The Snow Leopard Foundation (SLF) is a Non-Governmental Organisation. Its sources of income are derived from merchandise sales, charitable donations, partnerships and sponsorships. One such sponsor is gold producer Nordgold. This funding provides grants for vital research in important areas including the Sayan mountain range in Asia. For example, the SLF recently funded an expedition to Mönkh Saridag, the highest mountain in the Sayan Mountains. A camera trap set in that area captured extraordinary footage of four snow leopards in the same location, including a female, a male and two kittens.

Modern zoologists often rely on GPS beacons while conducting their research. It is extremely challenging to use this technology to track snow leopards mainly due to their isolated habitats and lifestyles. Indeed, the only successful efforts to achieve this have been in Mongolia and the Sayano-Shushenski Nature Reserve in Russia. The SLF were delighted to successfully track a female snow leopard, significantly enhancing our knowledge of their habitat and uncovering several remarkable facts about the animal. For example, the researchers found that a habitat can be up to 800 square kilometres large, significantly greater than previously thought. The SLF also discovered snow leopards can travel up to 600 kilometres away from their usual habitat.

Photographer Andrei Pisarev of the Snow Leopard Foundation rests for the evening with Mönkh Saridag (3491 m), the highest peak of Eastern Sayan, in the background.

© Snow Leopard Foundation

Expedition camp of the foundation and volunteer team of the Save the Snow Leopard Together project, 2019

© Snow Leopard Foundation

The sheer vastness of the landscapes in question presents the main challenge for researchers. Traversing such conditions during the expeditions for snow leopards is often lengthy and exhausting. Researchers will typically use UAZ vehicles to reach these settlements nearest to the habitat itself, then travel to the habitat by foot. This is a challenging journey, involving marching many kilometers with heavy backpacks, navigating mountainous rivers in inflatable rafts, crossing dense forests, and sleeping outside. The off-road vehicles are often provided by volunteers and allow the research team to go as deep as possible. In the summer months, horse transportation is often used instead.

Another challenge is wildlife, especially bears. Therefore, most of the SLF staff are fully trained hunting experts capable of repelling the threatening wildlife.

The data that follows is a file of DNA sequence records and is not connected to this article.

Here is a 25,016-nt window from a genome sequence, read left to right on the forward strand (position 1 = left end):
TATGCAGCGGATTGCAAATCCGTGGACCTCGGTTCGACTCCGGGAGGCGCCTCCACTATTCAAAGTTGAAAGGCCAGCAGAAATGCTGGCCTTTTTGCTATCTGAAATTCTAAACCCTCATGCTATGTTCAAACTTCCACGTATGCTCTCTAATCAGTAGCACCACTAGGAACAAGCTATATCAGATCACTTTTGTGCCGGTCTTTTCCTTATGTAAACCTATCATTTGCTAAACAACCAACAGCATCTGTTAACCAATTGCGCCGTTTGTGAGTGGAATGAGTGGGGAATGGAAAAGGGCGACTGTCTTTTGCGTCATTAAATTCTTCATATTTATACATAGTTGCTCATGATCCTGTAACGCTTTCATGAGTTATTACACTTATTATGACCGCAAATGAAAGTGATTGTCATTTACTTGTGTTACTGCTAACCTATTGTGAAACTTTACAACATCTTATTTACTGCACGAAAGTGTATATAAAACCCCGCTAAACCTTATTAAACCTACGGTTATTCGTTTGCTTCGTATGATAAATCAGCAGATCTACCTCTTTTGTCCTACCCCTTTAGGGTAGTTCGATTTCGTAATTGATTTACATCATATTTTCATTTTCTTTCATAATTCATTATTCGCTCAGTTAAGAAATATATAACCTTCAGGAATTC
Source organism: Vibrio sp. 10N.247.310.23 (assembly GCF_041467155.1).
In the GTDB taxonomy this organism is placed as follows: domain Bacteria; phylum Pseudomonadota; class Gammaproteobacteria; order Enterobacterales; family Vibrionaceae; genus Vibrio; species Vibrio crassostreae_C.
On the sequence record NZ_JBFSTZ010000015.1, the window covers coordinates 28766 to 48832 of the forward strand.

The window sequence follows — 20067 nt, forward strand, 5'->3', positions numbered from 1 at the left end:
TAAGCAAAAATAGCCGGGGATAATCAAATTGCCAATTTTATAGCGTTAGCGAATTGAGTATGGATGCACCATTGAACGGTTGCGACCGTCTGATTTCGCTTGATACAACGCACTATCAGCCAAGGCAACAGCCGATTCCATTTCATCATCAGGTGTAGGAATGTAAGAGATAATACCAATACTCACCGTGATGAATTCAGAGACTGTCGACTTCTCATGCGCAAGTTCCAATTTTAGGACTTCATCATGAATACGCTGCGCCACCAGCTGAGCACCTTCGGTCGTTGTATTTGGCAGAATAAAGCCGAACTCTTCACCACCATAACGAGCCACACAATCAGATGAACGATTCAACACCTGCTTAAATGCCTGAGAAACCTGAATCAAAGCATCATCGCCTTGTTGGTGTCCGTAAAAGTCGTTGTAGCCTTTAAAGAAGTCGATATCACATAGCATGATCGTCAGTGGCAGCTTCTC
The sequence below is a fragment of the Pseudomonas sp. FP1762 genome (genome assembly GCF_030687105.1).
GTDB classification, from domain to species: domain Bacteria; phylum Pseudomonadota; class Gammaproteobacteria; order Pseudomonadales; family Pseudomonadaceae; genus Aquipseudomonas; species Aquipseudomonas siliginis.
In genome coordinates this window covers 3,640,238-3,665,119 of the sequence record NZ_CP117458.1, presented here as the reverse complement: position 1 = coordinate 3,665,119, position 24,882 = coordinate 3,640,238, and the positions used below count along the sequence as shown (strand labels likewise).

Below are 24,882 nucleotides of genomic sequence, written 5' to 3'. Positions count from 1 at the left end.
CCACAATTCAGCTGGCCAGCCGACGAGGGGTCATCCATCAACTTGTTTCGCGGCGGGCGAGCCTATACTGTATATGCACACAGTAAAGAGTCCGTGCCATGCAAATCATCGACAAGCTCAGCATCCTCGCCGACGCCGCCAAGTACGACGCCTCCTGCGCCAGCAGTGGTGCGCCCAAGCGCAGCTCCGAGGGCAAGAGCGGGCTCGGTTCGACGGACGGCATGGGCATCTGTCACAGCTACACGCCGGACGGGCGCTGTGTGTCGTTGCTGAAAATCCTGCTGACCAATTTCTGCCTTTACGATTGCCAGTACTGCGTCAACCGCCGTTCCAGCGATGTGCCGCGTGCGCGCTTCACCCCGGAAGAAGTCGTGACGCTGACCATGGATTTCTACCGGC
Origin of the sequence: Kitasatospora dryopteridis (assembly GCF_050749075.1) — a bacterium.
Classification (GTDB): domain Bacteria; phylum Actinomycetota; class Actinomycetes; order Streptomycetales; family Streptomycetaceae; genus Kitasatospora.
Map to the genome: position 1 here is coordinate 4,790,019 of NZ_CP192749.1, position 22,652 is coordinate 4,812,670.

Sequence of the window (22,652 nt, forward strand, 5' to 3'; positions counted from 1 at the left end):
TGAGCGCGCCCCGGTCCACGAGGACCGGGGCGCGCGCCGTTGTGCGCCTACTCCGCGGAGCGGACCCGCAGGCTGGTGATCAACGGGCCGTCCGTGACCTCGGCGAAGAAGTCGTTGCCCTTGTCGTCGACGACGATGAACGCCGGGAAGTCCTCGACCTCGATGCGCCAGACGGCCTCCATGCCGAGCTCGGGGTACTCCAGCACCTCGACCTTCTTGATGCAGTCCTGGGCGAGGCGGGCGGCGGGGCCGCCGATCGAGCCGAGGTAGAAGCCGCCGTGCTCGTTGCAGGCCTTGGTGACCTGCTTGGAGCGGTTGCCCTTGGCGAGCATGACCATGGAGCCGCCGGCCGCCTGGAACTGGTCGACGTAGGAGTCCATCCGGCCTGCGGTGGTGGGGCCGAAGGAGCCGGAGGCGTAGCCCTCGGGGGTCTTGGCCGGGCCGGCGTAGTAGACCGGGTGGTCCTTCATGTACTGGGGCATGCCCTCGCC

Poachers and Tourists

Due to their rarity and beauty, snow leopards are unfortunately the inevitable target of poachers. Snow leopards have a protected status worldwide, yet there is still a disproportionately high human-caused death rate for the animal.

Dmitry Germanovich summarised the problem: “Poachers represent an existential threat to the snow leopard. Over the past 30-35 years, dozens of snow leopards have been slaughtered by poachers in their habitats, particularly across the mountainous areas of Buryatia, Tofalaria and Transbaikal. Harrowing pieces of evidence have been uncovered, including legs, skulls and other ‘trophy’ remains being left nailed to poacher huts. The SFL is firmly committed to improving the habitats and livelihoods of the snow leopard, while helping ward off the threat of poachers.” Dmitry Germanovich.

In addition, snow leopards often die in traps set for other animals that can only be hunted in certain months. Many residents hunt the Siberian musk deer, a well-known ungulate found primarily in Asia that produces a highly valued musk. As a result, hunters attempt to capture these animals and have been known to set up to 5000 traps per season, often failing to remove them responsibly. Snow leopards are often caught in these traps, with the remains being found years later.

© Snow Leopard Foundation

Life in Sayan: researchers, rare species and majestic nature.

© Snow Leopard Foundation
Snow Leopard Foundation

Snow leopards are extremely rare, however, they are fortunately not yet verging on extinction. They predominantly reside in multiple mountain ranges, including the Himalayas, Karakorum, Hindu Kush, the Pamirs, and others. There are approximately 30 snow leopards located in Eastern Sayan, and approximately 20 in Buryatia. Local residents are often supportive of SLF’s work which is often expressed through generous donations, for example the SLF sightseeing trails in Mongolia has proved very popular with the local population and tourists travelling from a distance. There is not an equivalent trail in Russia so far, but the SLF is aiming to build new research stations which can provide researchers and tourists the opportunity to study and see the big cats. Sponsorship has come from Nordgold and others.

Snow Leopard Foundation